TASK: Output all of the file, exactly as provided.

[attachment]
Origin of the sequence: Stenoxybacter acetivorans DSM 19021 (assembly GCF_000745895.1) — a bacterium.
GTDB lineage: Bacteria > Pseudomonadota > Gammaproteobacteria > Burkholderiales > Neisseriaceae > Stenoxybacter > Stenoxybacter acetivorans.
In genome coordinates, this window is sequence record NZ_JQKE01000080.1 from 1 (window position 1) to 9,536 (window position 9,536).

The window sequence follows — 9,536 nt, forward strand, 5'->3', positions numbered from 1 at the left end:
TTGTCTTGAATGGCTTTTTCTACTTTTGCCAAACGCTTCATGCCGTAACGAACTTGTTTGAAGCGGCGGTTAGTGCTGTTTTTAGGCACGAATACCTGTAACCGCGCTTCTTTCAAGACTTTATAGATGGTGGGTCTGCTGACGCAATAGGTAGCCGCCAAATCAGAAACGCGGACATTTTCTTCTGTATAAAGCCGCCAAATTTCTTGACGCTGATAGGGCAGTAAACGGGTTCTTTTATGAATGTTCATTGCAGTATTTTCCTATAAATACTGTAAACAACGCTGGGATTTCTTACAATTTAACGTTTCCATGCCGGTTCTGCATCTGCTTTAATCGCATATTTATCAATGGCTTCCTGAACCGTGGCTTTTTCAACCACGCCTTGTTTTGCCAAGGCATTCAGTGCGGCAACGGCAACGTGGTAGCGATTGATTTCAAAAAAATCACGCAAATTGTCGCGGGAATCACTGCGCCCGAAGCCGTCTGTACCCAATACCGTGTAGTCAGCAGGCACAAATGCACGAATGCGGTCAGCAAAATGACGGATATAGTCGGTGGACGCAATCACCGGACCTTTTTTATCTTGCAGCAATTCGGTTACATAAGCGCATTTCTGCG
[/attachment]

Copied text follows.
Origin of the sequence: Stenoxybacter acetivorans DSM 19021 (assembly GCF_000745895.1) — a bacterium.
GTDB lineage: Bacteria > Pseudomonadota > Gammaproteobacteria > Burkholderiales > Neisseriaceae > Stenoxybacter > Stenoxybacter acetivorans.
In genome coordinates, this window is sequence record NZ_JQKE01000080.1 from 1 (window position 1) to 9,536 (window position 9,536).

The window sequence follows — 9,536 nt, forward strand, 5'->3', positions numbered from 1 at the left end:
TTGTCTTGAATGGCTTTTTCTACTTTTGCCAAACGCTTCATGCCGTAACGAACTTGTTTGAAGCGGCGGTTAGTGCTGTTTTTAGGCACGAATACCTGTAACCGCGCTTCTTTCAAGACTTTATAGATGGTGGGTCTGCTGACGCAATAGGTAGCCGCCAAATCAGAAACGCGGACATTTTCTTCTGTATAAAGCCGCCAAATTTCTTGACGCTGATAGGGCAGTAAACGGGTTCTTTTATGAATGTTCATTGCAGTATTTTCCTATAAATACTGTAAACAACGCTGGGATTTCTTACAATTTAACGTTTCCATGCCGGTTCTGCATCTGCTTTAATCGCATATTTATCAATGGCTTCCTGAACCGTGGCTTTTTCAACCACGCCTTGTTTTGCCAAGGCATTCAGTGCGGCAACGGCAACGTGGTAGCGATTGATTTCAAAAAAATCACGCAAATTGTCGCGGGAATCACTGCGCCCGAAGCCGTCTGTACCCAATACCGTGTAGTCAGCAGGCACAAATGCACGAATGCGGTCAGCAAAATGACGGATATAGTCGGTGGACGCAATCACCGGACCTTTTTTATCTTGCAGCAATTCGGTTACATAAGCGCATTTCTGCG